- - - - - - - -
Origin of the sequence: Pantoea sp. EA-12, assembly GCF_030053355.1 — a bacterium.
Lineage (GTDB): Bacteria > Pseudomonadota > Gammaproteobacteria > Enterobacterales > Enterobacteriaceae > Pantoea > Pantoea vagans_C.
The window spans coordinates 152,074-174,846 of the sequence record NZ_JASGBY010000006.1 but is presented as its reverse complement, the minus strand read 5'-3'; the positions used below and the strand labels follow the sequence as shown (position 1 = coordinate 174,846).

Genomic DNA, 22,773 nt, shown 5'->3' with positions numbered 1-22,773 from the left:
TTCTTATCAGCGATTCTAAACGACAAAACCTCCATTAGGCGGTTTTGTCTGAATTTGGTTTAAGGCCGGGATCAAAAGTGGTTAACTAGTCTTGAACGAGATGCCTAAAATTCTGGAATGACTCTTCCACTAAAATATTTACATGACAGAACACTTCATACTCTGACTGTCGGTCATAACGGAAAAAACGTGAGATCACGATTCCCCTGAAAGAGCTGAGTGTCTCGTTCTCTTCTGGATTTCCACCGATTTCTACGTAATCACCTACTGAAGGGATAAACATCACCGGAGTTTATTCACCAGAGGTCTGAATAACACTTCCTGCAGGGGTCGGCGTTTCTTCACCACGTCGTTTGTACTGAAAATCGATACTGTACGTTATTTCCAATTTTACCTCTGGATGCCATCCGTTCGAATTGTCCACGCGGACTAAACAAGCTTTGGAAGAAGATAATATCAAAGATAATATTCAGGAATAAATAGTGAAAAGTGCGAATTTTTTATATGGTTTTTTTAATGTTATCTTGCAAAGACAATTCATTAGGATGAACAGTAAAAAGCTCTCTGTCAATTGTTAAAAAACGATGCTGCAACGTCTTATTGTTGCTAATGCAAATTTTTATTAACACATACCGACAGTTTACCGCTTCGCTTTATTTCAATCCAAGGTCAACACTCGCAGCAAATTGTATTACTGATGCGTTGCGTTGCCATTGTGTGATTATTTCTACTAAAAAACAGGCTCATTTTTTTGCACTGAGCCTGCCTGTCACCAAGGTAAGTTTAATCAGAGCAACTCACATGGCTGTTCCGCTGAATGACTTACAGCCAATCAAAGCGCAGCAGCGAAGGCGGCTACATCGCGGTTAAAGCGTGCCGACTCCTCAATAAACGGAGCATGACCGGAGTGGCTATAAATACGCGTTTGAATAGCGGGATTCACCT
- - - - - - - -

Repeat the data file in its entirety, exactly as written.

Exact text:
Origin of the sequence: Pantoea sp. EA-12, assembly GCF_030053355.1 — a bacterium.
Lineage (GTDB): Bacteria > Pseudomonadota > Gammaproteobacteria > Enterobacterales > Enterobacteriaceae > Pantoea > Pantoea vagans_C.
The window spans coordinates 152,074-174,846 of the sequence record NZ_JASGBY010000006.1 but is presented as its reverse complement, the minus strand read 5'-3'; the positions used below and the strand labels follow the sequence as shown (position 1 = coordinate 174,846).

Genomic DNA, 22,773 nt, shown 5'->3' with positions numbered 1-22,773 from the left:
TTCTTATCAGCGATTCTAAACGACAAAACCTCCATTAGGCGGTTTTGTCTGAATTTGGTTTAAGGCCGGGATCAAAAGTGGTTAACTAGTCTTGAACGAGATGCCTAAAATTCTGGAATGACTCTTCCACTAAAATATTTACATGACAGAACACTTCATACTCTGACTGTCGGTCATAACGGAAAAAACGTGAGATCACGATTCCCCTGAAAGAGCTGAGTGTCTCGTTCTCTTCTGGATTTCCACCGATTTCTACGTAATCACCTACTGAAGGGATAAACATCACCGGAGTTTATTCACCAGAGGTCTGAATAACACTTCCTGCAGGGGTCGGCGTTTCTTCACCACGTCGTTTGTACTGAAAATCGATACTGTACGTTATTTCCAATTTTACCTCTGGATGCCATCCGTTCGAATTGTCCACGCGGACTAAACAAGCTTTGGAAGAAGATAATATCAAAGATAATATTCAGGAATAAATAGTGAAAAGTGCGAATTTTTTATATGGTTTTTTTAATGTTATCTTGCAAAGACAATTCATTAGGATGAACAGTAAAAAGCTCTCTGTCAATTGTTAAAAAACGATGCTGCAACGTCTTATTGTTGCTAATGCAAATTTTTATTAACACATACCGACAGTTTACCGCTTCGCTTTATTTCAATCCAAGGTCAACACTCGCAGCAAATTGTATTACTGATGCGTTGCGTTGCCATTGTGTGATTATTTCTACTAAAAAACAGGCTCATTTTTTTGCACTGAGCCTGCCTGTCACCAAGGTAAGTTTAATCAGAGCAACTCACATGGCTGTTCCGCTGAATGACTTACAGCCAATCAAAGCGCAGCAGCGAAGGCGGCTACATCGCGGTTAAAGCGTGCCGACTCCTCAATAAACGGAGCATGACCGGAGTGGCTATAAATACGCGTTTGAATAGCGGGATTCACCT